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Mezzo-sopranos from Outer Space

In 2015, the writer Lisa Bolekaja published a short story in Uncanny, a magazine for science fiction and fantasy, called “Three Voices,” inspired by the Morton Feldman piece of the same name. At the climax, a vocalist’s skin pigmentation drains from her body and her eyes pop out. “How could she sing with no head?” […]

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Brandenburgs and Buffalo

Downbeat was in less than 24 hours for the inaugural concert on the ranch. A herd of trucks and tractors still rumbled through, as hundreds of construction workers added finishing touches to buildings, and cleared roads to the eight sculpture sites placed among the dips and rises of the 11,500 acres of this working cattle […]

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Performing Creativity

When I was starting out as a composer, in Canada in the early 1990s, being a composer was the opposite of being a business person. A few composers devoted a small amount of attention to promoting their work, which seemed both admirable and quirky; but if anyone was too self-promoting, it seemed like they were […]

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Mental Composers

Throughout history, artists, composers, and musicians have been plagued by personal demons. As a society, we adore the works of Beethoven, perhaps due in part to the crippling emotional impact his deafness had on his music. We appreciate Schumann, though he went insane through the latter stages of syphilis. But is there a more modern […]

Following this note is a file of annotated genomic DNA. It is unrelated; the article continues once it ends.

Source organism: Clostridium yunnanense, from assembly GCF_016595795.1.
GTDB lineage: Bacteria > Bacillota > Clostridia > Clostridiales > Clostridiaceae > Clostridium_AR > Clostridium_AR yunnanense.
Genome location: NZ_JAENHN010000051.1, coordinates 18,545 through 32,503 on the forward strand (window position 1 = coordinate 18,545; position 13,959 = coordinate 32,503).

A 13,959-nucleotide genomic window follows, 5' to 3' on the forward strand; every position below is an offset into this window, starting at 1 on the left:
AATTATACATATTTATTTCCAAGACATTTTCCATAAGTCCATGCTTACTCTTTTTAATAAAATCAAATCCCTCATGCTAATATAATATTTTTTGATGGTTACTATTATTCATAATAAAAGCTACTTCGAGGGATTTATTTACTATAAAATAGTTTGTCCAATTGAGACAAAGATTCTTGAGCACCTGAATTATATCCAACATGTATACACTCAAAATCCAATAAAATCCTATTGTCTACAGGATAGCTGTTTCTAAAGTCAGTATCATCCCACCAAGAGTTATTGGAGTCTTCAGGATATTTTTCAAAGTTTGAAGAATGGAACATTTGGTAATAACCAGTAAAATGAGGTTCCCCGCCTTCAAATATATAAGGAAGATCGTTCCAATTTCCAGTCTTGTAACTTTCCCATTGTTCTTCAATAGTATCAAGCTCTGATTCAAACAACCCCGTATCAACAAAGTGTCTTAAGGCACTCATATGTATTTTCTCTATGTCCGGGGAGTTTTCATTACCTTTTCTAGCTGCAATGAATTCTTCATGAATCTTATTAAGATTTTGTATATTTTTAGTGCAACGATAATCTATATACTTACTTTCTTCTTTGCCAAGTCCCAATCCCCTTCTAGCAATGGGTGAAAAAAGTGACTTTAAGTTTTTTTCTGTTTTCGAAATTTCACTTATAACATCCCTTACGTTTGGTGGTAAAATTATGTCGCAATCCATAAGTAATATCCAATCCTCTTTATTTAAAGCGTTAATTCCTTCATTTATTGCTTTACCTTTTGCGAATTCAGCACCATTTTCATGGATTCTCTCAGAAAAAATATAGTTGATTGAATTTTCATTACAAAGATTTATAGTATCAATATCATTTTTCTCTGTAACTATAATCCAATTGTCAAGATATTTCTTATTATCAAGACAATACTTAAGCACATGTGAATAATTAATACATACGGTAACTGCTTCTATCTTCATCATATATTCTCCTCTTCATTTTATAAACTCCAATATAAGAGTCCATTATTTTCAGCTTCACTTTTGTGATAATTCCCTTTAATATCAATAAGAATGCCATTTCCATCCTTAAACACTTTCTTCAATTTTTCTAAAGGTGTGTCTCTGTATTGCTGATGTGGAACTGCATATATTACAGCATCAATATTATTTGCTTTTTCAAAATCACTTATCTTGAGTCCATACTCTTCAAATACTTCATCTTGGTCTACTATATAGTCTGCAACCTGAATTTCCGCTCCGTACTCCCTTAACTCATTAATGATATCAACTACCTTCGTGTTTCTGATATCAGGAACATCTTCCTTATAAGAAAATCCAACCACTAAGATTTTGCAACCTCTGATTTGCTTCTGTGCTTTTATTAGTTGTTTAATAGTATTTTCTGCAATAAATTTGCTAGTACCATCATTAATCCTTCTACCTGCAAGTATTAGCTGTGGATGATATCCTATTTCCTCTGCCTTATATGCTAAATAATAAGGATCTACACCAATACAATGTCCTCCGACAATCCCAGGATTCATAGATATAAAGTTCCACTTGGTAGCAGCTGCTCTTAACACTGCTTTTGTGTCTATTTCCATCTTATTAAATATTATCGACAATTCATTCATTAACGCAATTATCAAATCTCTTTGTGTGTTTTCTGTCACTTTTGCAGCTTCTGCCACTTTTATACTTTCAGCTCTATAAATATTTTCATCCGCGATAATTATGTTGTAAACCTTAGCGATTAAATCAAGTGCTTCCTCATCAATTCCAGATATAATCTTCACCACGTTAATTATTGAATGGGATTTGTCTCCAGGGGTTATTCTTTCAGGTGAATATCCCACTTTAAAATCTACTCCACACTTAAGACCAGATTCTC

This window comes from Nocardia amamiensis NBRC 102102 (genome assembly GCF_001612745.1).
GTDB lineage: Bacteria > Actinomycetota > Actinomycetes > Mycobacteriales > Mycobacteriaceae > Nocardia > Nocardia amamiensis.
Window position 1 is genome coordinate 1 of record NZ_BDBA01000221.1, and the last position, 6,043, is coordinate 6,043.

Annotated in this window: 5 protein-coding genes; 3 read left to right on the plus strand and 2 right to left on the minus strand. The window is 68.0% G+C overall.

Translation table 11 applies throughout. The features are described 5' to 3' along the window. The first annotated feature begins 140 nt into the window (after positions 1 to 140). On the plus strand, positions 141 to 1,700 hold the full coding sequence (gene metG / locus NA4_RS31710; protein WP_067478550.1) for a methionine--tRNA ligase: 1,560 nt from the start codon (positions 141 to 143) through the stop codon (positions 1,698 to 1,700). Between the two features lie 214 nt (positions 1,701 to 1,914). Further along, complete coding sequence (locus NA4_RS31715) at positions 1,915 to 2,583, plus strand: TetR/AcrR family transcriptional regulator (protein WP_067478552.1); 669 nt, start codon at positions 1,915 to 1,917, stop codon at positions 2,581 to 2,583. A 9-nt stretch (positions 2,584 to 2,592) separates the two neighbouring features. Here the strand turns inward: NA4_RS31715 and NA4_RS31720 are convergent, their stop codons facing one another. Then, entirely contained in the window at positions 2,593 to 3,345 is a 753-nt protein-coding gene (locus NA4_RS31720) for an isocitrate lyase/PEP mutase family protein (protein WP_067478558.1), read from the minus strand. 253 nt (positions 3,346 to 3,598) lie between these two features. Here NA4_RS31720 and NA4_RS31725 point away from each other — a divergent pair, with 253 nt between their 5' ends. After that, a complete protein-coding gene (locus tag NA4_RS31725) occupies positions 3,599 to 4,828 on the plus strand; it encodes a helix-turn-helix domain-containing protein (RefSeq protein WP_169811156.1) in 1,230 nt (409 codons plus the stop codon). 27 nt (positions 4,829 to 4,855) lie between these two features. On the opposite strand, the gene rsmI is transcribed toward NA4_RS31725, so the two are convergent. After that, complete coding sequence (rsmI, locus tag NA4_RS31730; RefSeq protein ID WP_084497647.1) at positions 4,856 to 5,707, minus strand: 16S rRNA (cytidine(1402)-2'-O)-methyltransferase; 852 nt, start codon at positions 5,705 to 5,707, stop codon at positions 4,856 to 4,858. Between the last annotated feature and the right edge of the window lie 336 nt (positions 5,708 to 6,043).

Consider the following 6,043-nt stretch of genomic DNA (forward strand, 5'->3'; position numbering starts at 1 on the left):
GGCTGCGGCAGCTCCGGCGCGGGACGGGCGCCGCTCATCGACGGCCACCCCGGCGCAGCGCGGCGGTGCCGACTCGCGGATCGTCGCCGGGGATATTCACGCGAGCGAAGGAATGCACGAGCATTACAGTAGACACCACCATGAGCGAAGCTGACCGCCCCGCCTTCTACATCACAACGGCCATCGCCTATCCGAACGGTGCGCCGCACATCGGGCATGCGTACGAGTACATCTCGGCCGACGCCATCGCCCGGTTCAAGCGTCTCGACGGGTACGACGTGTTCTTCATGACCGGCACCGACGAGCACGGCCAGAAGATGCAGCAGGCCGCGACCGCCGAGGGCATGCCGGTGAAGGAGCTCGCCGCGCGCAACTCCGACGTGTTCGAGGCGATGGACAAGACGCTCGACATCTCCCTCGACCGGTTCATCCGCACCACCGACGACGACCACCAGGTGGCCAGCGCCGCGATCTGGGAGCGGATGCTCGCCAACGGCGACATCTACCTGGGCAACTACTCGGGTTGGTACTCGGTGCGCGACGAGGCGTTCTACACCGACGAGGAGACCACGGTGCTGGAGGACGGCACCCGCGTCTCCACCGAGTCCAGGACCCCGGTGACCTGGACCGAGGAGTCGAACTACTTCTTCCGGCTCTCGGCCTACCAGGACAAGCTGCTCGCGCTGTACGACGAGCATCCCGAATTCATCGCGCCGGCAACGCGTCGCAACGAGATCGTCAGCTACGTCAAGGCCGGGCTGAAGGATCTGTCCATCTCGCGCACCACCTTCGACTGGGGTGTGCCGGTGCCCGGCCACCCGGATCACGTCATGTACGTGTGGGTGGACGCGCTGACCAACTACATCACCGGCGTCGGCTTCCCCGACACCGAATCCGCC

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Postcards

Ojai Postcard #1 On Pauline Oliveros’s “Sonic Meditations” Sitting and listening to live music from a source I cannot see can be a strange experience. As a student at Oberlin, I spent a few half-hours staring at the front wall of Fairchild Chapel as friends and visiting luminaries played the famous organ from the loft […]

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Program Music

Recently, I played a series of symphonic movements for a class. Some were by Mozart, and others by other composers. With a little practice and guidance, the class picked up a rough impression of Mozart’s style, as distinct from the other works. The last piece I played was by David Cope’s software Experiments in Musical […]

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Unfinished

A few nights ago, I sat in Berlin’s Philharmonie listening to the Deutsches Sinfonie-Orchester Berlin under the direction of Kent Nagano. The program was practically a Greatest Hits of German romanticism and late-romanticism: Wagner’s “Tristan” prelude and “Liebestod”; the orchestral version of Schoenberg’s “Verklärte Nacht”; Schubert’s Unfinished; Richard Strauss’s “Four Last Songs.” I thought about […]

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Sound Color

In his gripping and provocative memoir Out of America: A Black Man Confronts Africa (1997), the journalist and former Washington Post Africa bureau chief Keith B. Richburg writes, “White people traveling in East Africa are rarely stopped, rarely questioned, rarely instructed to open their bags. They jump to the front of lines, they scream and […]

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One Night’s Chord

At the heart of Schoenberg’s string sextet “Verklärte Nacht” stands a chord. In the midst of the work, an ambiguous, complex, chromatic tone poem, the chord stands out as uniquely ambiguous, complex, and chromatic. The work was controversial when it was written, its lush, shifting harmony having been too much for many early listeners, and […]

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Chalk Spaceships

1. After graduating from Juilliard in 1997, I moved to Berlin on a lark, escaping from the untenable pressure of finding work in a city that needed no more musicians. In 2001, two years into my studies with the great Boris Pergamenschikow, I found myself in my first orchestral job as principal cellist of the […]